Why Long Walk?
The title of this project is inspired by the leadership and principles upheld by the former President Nelson Mandela of the Republic of South Africa. In addition, Long Walk to Freedom is the title of his autobiography. Furthermore, the title resonates with the African proverb that says: To go fast go alone, to go far go together.
What is the project about?
The hardships across the length and breadth of the African continent are well documented and commonly known worlwide. There are various projects that address various aspects such as poverty, disease, infrastructure, etc. This project seeks to create an environment in which a much better legacy for the Africa of 25 years from now can be crafted not on paper but in peoples minds. it stems out of the belief that progress and the alleviation of the massive challenges in Africa cannot be left to the efforts of a few but that we need to create a groundswell of change in how Africans think and how they see their role in the bigger scheme of world events. in the long run the way out of poverty cannot be paved with band-aids but needs the efforts and sweat of all concerned.
To contribute towards this sorely needed change, this project will focus on capacity building and leadership development on a massive scale. Through this project a large mentorship network will be created and will fuel itself through strict adherence to the concept of paying it forward. Also, there will be a large number of small group sessions going through various training and development programmes. In addition, there will be at least four mass sessions per annum.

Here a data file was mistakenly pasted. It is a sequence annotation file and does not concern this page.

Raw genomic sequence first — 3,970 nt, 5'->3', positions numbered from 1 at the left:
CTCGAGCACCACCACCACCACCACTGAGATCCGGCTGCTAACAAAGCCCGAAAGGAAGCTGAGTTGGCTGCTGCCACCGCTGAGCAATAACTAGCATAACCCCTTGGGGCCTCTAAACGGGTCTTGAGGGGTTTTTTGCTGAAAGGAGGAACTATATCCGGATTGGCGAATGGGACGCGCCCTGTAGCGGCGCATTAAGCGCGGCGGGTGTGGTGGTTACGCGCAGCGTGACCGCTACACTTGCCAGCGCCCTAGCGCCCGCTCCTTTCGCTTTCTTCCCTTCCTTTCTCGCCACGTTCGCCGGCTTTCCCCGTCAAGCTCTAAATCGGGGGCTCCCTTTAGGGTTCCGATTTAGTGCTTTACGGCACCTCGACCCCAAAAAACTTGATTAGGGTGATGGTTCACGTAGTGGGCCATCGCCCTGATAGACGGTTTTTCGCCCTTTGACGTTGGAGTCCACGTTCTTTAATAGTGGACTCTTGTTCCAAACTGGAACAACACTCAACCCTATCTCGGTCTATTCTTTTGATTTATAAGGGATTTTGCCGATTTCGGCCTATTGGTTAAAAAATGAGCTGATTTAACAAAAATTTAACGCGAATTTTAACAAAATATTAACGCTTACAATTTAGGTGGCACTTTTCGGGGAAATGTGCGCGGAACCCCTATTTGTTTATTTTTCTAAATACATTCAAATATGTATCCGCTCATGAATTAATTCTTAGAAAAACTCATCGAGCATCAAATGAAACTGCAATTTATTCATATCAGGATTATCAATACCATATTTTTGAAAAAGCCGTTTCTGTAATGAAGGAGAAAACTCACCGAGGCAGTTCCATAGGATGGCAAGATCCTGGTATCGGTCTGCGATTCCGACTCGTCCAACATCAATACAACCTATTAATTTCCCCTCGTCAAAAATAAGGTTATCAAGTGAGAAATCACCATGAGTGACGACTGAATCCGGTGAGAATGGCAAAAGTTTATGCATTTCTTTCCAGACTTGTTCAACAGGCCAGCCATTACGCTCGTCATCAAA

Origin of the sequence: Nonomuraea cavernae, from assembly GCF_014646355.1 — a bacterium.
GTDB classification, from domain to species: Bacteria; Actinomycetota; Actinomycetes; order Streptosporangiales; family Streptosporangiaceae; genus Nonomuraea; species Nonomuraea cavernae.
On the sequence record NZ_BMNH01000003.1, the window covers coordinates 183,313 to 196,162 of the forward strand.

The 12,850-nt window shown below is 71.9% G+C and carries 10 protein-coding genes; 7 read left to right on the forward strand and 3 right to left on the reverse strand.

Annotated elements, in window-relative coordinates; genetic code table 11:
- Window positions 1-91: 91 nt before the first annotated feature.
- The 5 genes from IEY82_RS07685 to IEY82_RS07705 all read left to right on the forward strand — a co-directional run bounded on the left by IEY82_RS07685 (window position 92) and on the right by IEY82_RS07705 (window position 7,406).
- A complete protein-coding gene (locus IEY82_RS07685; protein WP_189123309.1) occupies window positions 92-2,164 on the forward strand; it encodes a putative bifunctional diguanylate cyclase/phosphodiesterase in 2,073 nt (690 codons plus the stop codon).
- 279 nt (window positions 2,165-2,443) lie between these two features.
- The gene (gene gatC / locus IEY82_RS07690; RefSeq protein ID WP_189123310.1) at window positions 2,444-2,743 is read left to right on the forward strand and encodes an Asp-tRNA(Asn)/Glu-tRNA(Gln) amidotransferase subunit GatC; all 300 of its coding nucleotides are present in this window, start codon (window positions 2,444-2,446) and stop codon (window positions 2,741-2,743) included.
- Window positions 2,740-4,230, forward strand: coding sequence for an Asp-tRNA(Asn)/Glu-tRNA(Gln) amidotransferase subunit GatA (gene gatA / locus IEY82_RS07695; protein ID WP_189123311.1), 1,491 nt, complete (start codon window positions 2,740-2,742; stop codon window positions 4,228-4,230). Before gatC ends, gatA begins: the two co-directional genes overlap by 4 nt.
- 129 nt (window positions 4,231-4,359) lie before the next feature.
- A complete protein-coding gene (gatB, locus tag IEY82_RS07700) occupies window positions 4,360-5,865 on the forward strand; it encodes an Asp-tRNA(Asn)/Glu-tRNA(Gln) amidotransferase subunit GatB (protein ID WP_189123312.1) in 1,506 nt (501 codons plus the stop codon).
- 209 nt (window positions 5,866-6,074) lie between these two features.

Funding will assist in setting up an operations centre in Johannesburg. It will also assist in developing and finalising and reviewing all necessary programmes and this will be an ongoing exercise for years to come. Funding will also cover operating costs such as securing appropriate venues, securing targeted individuals on the continent and abroad to share their skills with all our participants. The extensive use of the social media will cost nothing other than having to pay the few individuals who will be tasked with managing the social media feeds and glean whatever opportunities that might present themsleves in this space.
Work on finalising the setup plans and launching the social media presence will begin in January 2014 and the public engagements will begin in earnest midyear. 2014 will be an introductory year and the rubber will really hit the tar from 2015 onwards.
We welcome your interest in this undertaking. We hope that you will also share in our sentiments that Africa has to change and that this work needs to be done, therefore; if not now, when? if not by us, then who? Let us all look back 10 years from now and be proud of what we have achieved and how far we have gone.